Just two weeks before the general election, Mayor Bill de Blasio announced that the city is on track toward building and preserving 200,000 affordable homes by 2022 — two years ahead of schedule.
In May 2014, de Blasio unveiled a $41.1 billion affordable housing plan that aimed to protect 120,000 affordable units and build 80,000 new units over the next decade. At the time, he dubbed the plan the “largest and most ambitious affordable housing program initiated by any city in this country in the history of the United States of America.”
On Tuesday, he proclaimed that the city will ramp up to creating 25,000 affordable apartments annually by 2021 and beyond thanks to new tools, programs and funding. He also said that the city is taking on a new goal: 300,000 affordable apartments by 2026.
De Blasio told reporters that when he was serving on the City Council and as public advocate, he was “very, very frustrated” as he watched affordable housing promises fall apart “because there wasn’t any teeth in the deals that were made.”
“We came in here with the clear decision to change the rules of the game, to put a lot more resources into affordable housing, to put a lot more requirements into the process and to finally change the trajectory — to build a lot more affordable housing, to preserve a lot more affordable housing while protecting the affordable housing we already had and stopping the evictions and rebalancing the whole equation,” he said. “That’s what we sought to do.”
In the coming days, de Blasio plans to present a series of new programs to implement the new goal of 300,000 apartments by 2026 — programs he said will target seniors, homeowners and tenants in existing affordable housing who need protection.
The plan, the de Blasio administration said, will require an additional $150 million a year in the current four-year financial plan. This will enable the city to invest $1.3 billion a year over a nine-year period so that it can add the extra 100,000 affordable homes by 2026. The administration said that that commitment would be reflected in future financial plans.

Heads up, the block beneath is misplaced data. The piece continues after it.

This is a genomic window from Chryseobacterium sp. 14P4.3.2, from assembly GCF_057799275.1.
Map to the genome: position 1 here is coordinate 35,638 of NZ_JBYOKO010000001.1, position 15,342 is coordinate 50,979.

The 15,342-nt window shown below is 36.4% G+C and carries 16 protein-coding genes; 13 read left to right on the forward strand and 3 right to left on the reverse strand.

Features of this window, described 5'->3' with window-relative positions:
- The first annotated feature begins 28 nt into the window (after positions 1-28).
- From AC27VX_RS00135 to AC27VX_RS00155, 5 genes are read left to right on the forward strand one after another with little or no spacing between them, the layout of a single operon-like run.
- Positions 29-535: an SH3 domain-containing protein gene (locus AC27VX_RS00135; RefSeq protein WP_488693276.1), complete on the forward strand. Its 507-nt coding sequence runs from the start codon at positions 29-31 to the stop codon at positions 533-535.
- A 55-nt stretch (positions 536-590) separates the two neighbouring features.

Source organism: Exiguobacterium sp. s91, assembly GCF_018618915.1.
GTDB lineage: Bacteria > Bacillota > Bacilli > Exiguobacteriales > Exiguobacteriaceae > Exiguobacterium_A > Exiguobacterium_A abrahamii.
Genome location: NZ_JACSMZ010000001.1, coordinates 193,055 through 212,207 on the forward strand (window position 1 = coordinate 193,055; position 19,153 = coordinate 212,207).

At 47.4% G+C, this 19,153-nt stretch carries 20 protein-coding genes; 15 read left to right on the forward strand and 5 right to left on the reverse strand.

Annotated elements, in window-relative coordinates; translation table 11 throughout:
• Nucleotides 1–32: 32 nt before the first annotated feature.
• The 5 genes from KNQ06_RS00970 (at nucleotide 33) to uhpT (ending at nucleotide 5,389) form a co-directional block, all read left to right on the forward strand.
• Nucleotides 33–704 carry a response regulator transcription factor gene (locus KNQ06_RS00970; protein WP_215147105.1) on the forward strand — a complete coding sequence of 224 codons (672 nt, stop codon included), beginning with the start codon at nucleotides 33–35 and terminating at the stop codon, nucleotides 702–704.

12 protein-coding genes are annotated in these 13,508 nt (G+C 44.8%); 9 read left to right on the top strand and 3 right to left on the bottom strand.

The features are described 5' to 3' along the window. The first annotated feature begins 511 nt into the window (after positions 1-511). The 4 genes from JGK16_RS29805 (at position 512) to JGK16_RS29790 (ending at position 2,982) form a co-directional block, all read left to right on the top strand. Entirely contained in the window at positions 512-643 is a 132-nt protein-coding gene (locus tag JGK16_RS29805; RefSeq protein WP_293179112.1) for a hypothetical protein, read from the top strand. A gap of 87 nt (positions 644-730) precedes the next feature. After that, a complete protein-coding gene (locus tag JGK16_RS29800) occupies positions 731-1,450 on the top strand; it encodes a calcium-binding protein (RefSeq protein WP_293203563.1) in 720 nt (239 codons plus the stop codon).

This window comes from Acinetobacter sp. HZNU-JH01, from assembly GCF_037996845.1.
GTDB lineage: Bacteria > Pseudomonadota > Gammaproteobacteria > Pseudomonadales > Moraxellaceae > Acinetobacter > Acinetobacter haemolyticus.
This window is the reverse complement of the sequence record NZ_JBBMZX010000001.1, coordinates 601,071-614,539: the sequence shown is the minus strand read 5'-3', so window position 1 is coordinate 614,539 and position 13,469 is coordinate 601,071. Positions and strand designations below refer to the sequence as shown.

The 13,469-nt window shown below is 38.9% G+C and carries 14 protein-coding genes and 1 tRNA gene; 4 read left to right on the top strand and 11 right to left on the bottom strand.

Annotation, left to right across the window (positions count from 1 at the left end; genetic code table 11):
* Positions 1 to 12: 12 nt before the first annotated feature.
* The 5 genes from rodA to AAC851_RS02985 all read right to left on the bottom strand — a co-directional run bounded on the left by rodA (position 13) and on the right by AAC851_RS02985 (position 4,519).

One of the new programs is the Neighborhood Pillars program, which will use a $275 million public-private fund to safeguard rent-regulated buildings in neighborhoods that are experiencing gentrification at a fast pace.
The city’s Department of Housing Preservation and Development and the Housing Development Corporation will give nonprofits and other mission-driven organizations funding to buy older rent-regulated buildings to keep them affordable as well as current tenants in place. The program will get an additional 1,000 affordable homes each year, coming out to a total of 7,500.
Alicia Glen, deputy mayor for housing and economic development, said that she was an intern in college in the administration of the late former Mayor Ed Koch 30 years ago and thus had the opportunity to work on his landmark affordable housing plan that is said to be his biggest achievement — a plan she also worked on under the administrations of former Mayors David Dinkins and Rudy Giuliani.
“I think it’s important to put that into some perspective, because even though in many respects these are plans that are started by one individual mayor and their vision, it’s a real testament to how incredibly important this work and to the people who have been working in this field who transcended administrations, that this is a legacy that we’re continuing to build on,” Glen said.
She said that more than 40 percent of all of the affordable homes built last year served people making less than $31,000 a year, or $40,000 for family of three. She also noted that rent-regulated tenants have had no rent increases for two years and that the city is funding legal services to ensure that all tenants facing eviction have the opportunity to present their case.
And in addition to figuring out how to lower the cost of construction, she said, the city has changed its tax incentive programs so that at least 25 percent of all new apartments have to be affordable.
“I remember when I first sat down for the interview for the job and I told them that I thought, pretty bluntly, 200,000 units was a bit of a stretch … but when he said, ‘I’ll give you the team and the resources necessary to do it,’ he meant it,” Glen continued. “He delivered on his promise and that’s why today the 300,000 units are absolutely within our grasp.”
The administration said that the new yearly target of 25,000 per year reflects a 66 percent increase from pre-2014 levels and that to date, the city has secured 77,651 affordable homes, enough for more than 200,000 New Yorkers.
The announcement comes as a coalition of affordable housing advocacy groups urge de Blasio to fire Glen on the grounds that she is bringing a for-profit investment model from Wall Street — she headed Goldman Sachs’ urban investment division — into the de Blasio administration.